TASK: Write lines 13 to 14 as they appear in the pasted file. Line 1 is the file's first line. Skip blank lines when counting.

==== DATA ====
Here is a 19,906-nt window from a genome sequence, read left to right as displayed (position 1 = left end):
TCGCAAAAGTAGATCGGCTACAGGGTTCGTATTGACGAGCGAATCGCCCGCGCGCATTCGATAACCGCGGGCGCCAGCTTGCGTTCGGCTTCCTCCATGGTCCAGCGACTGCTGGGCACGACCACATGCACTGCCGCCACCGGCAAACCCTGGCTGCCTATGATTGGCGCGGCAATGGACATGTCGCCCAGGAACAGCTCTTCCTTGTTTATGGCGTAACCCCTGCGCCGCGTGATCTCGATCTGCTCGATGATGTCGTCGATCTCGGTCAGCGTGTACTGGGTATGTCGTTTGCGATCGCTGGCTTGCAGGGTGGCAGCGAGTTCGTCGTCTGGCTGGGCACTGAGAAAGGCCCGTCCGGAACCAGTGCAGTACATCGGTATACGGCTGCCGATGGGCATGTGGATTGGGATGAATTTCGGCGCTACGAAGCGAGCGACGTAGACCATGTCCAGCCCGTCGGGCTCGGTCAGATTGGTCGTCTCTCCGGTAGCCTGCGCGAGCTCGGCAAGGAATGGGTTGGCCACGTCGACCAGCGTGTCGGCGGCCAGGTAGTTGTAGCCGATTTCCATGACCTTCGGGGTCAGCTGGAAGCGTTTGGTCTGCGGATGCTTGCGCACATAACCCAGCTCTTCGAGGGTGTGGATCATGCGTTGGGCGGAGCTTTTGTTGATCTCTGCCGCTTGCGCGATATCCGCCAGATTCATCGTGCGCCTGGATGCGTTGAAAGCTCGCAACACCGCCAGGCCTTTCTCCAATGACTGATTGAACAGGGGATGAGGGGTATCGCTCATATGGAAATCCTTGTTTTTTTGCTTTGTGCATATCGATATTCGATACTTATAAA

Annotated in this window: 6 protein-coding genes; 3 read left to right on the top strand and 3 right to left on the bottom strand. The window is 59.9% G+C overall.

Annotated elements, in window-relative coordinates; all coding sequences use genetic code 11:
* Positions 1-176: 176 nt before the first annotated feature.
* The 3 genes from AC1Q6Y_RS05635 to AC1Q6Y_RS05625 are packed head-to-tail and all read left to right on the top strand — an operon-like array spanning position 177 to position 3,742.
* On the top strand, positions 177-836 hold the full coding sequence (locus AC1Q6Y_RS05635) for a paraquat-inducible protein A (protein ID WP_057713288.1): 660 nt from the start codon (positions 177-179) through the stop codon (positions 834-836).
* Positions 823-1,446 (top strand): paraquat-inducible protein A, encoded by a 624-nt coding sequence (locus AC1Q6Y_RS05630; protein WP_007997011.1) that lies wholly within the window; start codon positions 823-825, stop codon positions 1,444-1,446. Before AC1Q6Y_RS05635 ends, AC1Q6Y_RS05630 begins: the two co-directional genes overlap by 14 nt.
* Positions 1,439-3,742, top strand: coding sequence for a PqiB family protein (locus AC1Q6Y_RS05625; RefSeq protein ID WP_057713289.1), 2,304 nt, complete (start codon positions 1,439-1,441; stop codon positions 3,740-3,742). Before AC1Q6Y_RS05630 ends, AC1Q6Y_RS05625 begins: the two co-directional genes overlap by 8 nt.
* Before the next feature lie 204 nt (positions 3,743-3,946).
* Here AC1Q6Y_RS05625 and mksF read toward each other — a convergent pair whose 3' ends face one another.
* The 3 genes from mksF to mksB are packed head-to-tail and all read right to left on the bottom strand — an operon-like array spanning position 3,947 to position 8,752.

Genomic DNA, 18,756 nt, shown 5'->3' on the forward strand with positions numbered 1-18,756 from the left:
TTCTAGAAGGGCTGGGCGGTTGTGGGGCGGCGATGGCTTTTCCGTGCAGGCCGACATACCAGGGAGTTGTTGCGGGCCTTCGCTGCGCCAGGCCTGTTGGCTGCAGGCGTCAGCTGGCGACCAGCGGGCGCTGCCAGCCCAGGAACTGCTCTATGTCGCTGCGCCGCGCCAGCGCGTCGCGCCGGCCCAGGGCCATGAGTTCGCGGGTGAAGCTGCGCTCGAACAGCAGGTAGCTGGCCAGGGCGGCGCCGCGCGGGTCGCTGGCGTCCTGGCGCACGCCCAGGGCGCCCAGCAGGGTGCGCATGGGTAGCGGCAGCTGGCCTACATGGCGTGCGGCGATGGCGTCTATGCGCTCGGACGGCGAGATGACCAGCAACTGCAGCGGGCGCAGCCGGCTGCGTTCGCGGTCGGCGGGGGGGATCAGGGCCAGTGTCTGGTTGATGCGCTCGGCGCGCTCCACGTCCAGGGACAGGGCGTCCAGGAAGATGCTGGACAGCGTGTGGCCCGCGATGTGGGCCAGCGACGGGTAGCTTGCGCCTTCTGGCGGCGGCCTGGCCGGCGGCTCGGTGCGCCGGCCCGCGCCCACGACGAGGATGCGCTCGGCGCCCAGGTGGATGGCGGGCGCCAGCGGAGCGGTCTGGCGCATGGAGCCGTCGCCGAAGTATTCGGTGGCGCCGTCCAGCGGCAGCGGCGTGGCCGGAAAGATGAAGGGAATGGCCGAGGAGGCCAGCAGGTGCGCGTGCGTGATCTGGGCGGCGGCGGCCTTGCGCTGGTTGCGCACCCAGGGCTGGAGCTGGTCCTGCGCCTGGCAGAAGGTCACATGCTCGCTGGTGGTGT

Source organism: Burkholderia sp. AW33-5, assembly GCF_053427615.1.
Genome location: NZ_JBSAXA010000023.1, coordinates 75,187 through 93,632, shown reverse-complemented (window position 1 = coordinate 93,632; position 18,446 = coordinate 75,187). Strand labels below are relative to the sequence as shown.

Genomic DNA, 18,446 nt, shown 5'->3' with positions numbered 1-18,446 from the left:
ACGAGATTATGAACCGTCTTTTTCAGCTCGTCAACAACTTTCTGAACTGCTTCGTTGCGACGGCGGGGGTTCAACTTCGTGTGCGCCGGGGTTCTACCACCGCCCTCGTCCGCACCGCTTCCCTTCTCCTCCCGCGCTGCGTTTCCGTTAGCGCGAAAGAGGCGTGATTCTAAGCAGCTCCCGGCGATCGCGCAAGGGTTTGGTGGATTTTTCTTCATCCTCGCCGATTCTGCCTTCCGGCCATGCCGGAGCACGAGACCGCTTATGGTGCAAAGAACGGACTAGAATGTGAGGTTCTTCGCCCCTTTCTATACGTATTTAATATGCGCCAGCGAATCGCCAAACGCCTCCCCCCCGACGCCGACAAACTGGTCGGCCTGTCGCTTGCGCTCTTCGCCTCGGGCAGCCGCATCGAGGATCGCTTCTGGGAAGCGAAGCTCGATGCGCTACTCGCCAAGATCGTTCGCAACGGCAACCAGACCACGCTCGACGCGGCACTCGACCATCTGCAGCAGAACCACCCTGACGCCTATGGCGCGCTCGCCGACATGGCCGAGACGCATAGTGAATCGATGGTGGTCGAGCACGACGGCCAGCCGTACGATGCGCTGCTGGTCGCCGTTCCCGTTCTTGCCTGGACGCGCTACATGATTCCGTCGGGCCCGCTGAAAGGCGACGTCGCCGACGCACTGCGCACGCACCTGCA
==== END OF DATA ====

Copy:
Genomic DNA, 18,756 nt, shown 5'->3' on the forward strand with positions numbered 1-18,756 from the left:
TTCTAGAAGGGCTGGGCGGTTGTGGGGCGGCGATGGCTTTTCCGTGCAGGCCGACATACCAGGGAGTTGTTGCGGGCCTTCGCTGCGCCAGGCCTGTTGGCTGCAGGCGTCAGCTGGCGACCAGCGGGCGCTGCCAGCCCAGGAACTGCTCTATGTCGCTGCGCCGCGCCAGCGCGTCGCGCCGGCCCAGGGCCATGAGTTCGCGGGTGAAGCTGCGCTCGAACAGCAGGTAGCTGGCCAGGGCGGCGCCGCGCGGGTCGCTGGCGTCCTGGCGCACGCCCAGGGCGCCCAGCAGGGTGCGCATGGGTAGCGGCAGCTGGCCTACATGGCGTGCGGCGATGGCGTCTATGCGCTCGGACGGCGAGATGACCAGCAACTGCAGCGGGCGCAGCCGGCTGCGTTCGCGGTCGGCGGGGGGGATCAGGGCCAGTGTCTGGTTGATGCGCTCGGCGCGCTCCACGTCCAGGGACAGGGCGTCCAGGAAGATGCTGGACAGCGTGTGGCCCGCGATGTGGGCCAGCGACGGGTAGCTTGCGCCTTCTGGCGGCGGCCTGGCCGGCGGCTCGGTGCGCCGGCCCGCGCCCACGACGAGGATGCGCTCGGCGCCCAGGTGGATGGCGGGCGCCAGCGGAGCGGTCTGGCGCATGGAGCCGTCGCCGAAGTATTCGGTGGCGCCGTCCAGCGGCAGCGGCGTGGCCGGAAAGATGAAGGGAATGGCCGAGGAGGCCAGCAGGTGCGCGTGCGTGATCTGGGCGGCGGCGGCCTTGCGCTGGTTGCGCACCCAGGGCTGGAGCTGGTCCTGCGCCTGGCAGAAGGTCACATGCTCGCTGGTGGTGT